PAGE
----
posted by kanata at 1:13 PM on July 2, 2012 [4 favorites]


I thought BEE was supposed to have been some coked-up lothario back in the day

He always identified as bisexual but recently he stated that it was mostly a fig leaf and only slept with women every dozen years or so. He only came out because he was surprised when a journalist asked him about his relationships with women. He thought everyone already knew.

I think it is similar with Cooper. Everyone he knows knows he is gay. There is probably a understanding that there are people out there that don't know but he probably doesn't come into contact with them all that much. In all fairness to him, you would probably have to sequester youself from the majority of the internet to not know.
posted by Ad hominem at 1:17 PM on July 2, 2012




Maybe it's a watershed moment. Maybe the perceived cost is now low enough that enough people will come out to make it actually not matter in a few years time.

(and: stand by for backlash "jokes" about 'turning gay for your career.' like the jokes about all those people who supposedly went to AA meetings to meet business contacts, except they're even less funny.)
posted by lodurr at 1:34 PM on July 2, 2012


Two recent favorite moments of Cooper losing it on air and giggling: 1, 2.
posted by ericb at 1:50 PM on July 2, 2012 [7 favorites]


rewil: "Time for a celebratory playing of the World News Polka!"

I'm glad someone else remembers this. I reassures me that World News Now actually existed and was not some sort of insomniac delirium I experienced during the 1990s.
posted by Dr. Zira at 1:51 PM on July 2, 2012


More on Anderson's boyfriend, Benjamin Maisani.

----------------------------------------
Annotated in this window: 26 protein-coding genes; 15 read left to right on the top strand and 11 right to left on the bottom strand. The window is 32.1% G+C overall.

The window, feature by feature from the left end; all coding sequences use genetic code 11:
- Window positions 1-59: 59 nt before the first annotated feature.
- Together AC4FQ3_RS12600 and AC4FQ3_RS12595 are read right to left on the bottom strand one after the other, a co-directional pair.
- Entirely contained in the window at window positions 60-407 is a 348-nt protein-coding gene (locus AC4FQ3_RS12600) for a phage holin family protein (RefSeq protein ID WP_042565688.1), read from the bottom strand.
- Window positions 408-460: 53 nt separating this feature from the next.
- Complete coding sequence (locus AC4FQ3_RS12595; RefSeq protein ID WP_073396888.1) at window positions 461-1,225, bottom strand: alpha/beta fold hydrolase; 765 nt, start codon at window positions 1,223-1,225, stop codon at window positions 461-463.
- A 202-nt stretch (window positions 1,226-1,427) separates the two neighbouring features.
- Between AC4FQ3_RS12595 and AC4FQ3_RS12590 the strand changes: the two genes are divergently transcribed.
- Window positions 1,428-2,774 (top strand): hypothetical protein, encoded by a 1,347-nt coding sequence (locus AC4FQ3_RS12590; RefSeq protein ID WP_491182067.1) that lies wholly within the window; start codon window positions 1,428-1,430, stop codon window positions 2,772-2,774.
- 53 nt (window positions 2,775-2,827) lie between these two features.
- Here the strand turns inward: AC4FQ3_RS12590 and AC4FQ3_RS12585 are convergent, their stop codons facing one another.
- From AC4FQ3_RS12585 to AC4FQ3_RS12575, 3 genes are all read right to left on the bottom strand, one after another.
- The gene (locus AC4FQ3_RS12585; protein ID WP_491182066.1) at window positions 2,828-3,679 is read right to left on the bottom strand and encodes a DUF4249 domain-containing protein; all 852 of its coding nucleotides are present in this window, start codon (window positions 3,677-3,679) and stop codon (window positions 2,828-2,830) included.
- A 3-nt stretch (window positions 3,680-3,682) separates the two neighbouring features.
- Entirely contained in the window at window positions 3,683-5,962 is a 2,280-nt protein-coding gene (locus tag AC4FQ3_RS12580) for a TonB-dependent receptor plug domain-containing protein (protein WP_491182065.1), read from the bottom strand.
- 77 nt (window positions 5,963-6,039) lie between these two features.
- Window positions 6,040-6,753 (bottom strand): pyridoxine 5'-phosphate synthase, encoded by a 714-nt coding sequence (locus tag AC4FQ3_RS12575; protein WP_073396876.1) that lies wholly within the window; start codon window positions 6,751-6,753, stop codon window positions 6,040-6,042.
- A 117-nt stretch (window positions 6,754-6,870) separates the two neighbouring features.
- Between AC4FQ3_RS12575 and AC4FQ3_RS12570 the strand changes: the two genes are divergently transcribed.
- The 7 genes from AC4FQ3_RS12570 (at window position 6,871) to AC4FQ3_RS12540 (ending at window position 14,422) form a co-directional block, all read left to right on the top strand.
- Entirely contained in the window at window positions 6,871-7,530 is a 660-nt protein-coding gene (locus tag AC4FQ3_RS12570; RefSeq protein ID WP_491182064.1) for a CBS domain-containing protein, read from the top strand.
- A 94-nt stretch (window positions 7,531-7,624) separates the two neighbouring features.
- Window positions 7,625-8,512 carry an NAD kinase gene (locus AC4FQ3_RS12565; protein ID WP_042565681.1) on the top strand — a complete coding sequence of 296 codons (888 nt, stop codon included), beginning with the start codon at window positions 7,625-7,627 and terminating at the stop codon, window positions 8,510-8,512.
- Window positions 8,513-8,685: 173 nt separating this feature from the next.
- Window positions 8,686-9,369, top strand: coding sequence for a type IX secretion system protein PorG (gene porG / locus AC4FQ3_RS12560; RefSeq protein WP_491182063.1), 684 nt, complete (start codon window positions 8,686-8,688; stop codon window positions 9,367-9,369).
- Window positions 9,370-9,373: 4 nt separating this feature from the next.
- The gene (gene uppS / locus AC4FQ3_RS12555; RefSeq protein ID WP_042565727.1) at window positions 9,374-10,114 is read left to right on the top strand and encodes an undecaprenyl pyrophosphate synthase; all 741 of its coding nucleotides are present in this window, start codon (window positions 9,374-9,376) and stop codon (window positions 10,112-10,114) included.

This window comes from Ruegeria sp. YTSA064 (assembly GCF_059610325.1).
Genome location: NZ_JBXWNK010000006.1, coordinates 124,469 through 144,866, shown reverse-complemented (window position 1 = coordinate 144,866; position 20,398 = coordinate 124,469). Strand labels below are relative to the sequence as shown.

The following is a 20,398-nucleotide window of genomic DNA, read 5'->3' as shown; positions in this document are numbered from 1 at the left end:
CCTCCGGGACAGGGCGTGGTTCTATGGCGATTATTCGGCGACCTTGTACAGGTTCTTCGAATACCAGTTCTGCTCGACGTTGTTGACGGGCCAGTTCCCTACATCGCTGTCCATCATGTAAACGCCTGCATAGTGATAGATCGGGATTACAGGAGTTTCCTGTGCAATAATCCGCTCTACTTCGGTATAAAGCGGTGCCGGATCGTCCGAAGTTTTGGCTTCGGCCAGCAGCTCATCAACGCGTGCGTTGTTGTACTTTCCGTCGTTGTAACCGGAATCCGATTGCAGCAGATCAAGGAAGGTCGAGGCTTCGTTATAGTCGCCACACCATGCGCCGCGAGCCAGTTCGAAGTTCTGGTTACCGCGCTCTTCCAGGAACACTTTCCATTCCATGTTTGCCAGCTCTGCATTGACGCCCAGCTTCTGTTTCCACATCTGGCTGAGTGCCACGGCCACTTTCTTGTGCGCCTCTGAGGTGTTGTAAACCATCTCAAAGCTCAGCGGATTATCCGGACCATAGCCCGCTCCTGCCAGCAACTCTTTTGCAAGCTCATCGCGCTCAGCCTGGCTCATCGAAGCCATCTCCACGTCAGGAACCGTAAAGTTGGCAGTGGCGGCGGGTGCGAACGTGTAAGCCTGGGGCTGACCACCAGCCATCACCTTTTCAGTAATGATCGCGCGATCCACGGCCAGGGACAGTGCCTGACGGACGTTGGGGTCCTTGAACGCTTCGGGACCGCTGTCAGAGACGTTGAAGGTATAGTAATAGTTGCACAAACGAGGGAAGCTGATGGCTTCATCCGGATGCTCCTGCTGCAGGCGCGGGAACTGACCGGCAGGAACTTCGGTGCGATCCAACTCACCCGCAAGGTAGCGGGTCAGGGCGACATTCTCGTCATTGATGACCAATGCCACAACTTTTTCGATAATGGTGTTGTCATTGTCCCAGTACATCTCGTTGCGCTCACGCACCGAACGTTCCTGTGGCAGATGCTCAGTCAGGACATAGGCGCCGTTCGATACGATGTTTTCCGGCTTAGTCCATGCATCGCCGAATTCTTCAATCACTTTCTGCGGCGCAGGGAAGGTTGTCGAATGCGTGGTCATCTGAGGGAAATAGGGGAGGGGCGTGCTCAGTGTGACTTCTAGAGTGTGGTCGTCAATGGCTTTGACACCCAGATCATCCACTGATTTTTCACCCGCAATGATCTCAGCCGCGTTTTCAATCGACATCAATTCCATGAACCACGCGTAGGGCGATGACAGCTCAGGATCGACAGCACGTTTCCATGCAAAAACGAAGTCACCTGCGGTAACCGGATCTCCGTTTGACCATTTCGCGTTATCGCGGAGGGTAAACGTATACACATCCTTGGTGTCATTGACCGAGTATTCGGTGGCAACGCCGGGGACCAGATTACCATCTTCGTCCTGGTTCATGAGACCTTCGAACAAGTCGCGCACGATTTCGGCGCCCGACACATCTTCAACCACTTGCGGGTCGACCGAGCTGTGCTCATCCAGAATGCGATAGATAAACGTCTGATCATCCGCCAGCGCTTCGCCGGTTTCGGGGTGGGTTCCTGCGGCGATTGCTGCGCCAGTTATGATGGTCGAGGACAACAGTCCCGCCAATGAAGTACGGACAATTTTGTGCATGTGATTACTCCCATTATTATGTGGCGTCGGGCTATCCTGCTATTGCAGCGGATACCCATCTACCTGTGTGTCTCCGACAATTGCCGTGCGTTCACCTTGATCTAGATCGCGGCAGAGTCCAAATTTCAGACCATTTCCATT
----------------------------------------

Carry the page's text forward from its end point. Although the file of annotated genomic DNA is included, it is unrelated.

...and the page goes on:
posted by ericb at 1:53 PM on July 2, 2012


Maybe the perceived cost is now low enough that enough people will come out to make it actually not matter in a few years time.

I really think pro sports will be "the watershed moment." It is still definitely taboo.

We just need one Andrew Luck (or Peyton Manning) or Chris Bosh or Prince Fielder. It was nice to see Amaechi (after the fact), but he was a very, very minor player. I want an "A" level athlete.
posted by mrgrimm at 1:56 PM on July 2, 2012


It reminds me that these people are normal people ...

Yep ... and it's important to remember that "everyone poops."
posted by ericb at 2:03 PM on July 2, 2012


It's time for homosexuals to stop with the drama of "coming out" and just get on with their business. No one cares, it's not a big deal so stop making a big deal out of it.

Perhaps that's true in Sweden. That "no one cares." But wow. I wish to God that were true here in the US. Because if it were truly "not a big deal" and if no one really cared one way or the other, I and my husband of 12 years would never have to worry about these things again:

Being looked at sideways or possibly physically attacked for holding hands or demonstrating any kind of affection in public, even in a supposedly "tolerant" city like San Francisco, even more so in the South. Being asked at almost every single restaurant whether we want separate checks. Being told by the attending nurse at a major hospital that I couldn't see my partner or even find out his condition because I'm not a relative. Having to pay extra taxes to help my partner keep his health insurance because we aren't legally married and therefore aren't entitled to the tax breaks that all heterosexual married couples automatically get. Whether it's okay to bring up the fact that I'm gay with a married partner in a job interview for fear that it might mean that I get nixed before any other consideration is made. Whether some future employer might fire me because I'm gay because there's no federal law protecting me against being fired on the basis of sexual orientation. Whether a future landlord might evict me because there's no federal law protecting me against being evicted on the basis of sexual orientation. Whether the family of my spouse would try to seize anything we jointly owned in the event of a calamity because there's no law that says that they can't do that. Feeling like I have to re-legitimize and re-litigate my existence every time a politician or fundie preacher gets in front of a microphone and says that I'm diseased, immoral, dangerous, or all three, and then tries to get laws passed that take away the few rights I already have.